The Green Light for In-Person Concerts is Music to the Ears of Local Nonprofit

Portland, OR. As Oregon reopens, one activity Oregonians are eagerly anticipating is the return of concerts and live music. The Portland nonprofit, Friends of Noise is a local organization making a  return of live music possible, and accessible for anybody who wants to get involved. It provides sound equipment to performers, hosting free age-inclusive shows, and helping creative youth navigate the local music scene. Now starting its summer 2021 season, the nonprofit has a fresh slate of performances and events to bring the joy of communal music experiences back to Portland youth, including a dance battle, hip hop cypher performance, and multiple outdoor concert events for youth artists.

Friends of Noise provides programs, workshops, and other professional development opportunities for teens and young adults to gain experience with sound equipment, and performing so they are more prepared to navigate the music industry.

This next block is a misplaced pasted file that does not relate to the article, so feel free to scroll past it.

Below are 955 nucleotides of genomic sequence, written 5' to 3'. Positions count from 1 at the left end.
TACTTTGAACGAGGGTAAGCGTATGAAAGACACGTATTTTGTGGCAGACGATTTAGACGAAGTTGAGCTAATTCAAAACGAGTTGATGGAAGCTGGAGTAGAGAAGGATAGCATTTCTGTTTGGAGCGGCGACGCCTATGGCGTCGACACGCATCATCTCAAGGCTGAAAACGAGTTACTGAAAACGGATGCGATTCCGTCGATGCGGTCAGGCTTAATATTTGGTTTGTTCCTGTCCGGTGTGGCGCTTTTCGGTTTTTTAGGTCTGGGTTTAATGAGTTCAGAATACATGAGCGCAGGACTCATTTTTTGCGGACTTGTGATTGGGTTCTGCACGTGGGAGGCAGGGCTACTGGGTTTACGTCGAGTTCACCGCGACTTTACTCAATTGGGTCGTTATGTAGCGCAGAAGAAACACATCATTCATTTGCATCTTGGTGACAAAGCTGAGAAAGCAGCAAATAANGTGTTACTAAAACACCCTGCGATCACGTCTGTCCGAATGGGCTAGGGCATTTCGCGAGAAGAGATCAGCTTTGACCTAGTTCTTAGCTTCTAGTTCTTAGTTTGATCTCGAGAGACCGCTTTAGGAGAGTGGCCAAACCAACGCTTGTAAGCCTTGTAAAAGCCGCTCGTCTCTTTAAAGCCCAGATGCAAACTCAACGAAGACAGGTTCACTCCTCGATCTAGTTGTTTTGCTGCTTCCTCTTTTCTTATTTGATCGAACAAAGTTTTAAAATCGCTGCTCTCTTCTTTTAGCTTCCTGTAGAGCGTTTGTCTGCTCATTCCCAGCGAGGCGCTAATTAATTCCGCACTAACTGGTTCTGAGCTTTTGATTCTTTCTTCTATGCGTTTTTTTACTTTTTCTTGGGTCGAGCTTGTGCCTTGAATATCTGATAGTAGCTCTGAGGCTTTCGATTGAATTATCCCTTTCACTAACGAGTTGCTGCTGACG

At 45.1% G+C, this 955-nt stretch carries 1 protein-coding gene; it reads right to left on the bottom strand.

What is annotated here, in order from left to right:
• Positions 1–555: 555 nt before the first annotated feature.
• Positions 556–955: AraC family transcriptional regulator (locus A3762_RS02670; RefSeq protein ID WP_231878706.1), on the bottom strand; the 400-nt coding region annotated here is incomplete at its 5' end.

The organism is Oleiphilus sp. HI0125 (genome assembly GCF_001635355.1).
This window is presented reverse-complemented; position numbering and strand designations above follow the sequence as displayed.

An integral core foundation to Friends of Noise is the belief that getting young performers and audience members involved in music is essential to the growth of the local and global music community. 

The nonprofit offers a variety of services to support Portland’s musically-oriented youth, including professional development workshops providing skills for involvement in the music industry, paid opportunities for youth musicians to perform, and offering sound equipment services for independent, youth-organized concerts, teaching those interested how to operate such equipment and offering youth paid opportunities for work with sound technology. According to Friends of Noise executive director André Middleton, the nonprofit’s mission is to “facilitate healing and growth in the community” for Portland youth artists, with a focus on BIPOC individuals.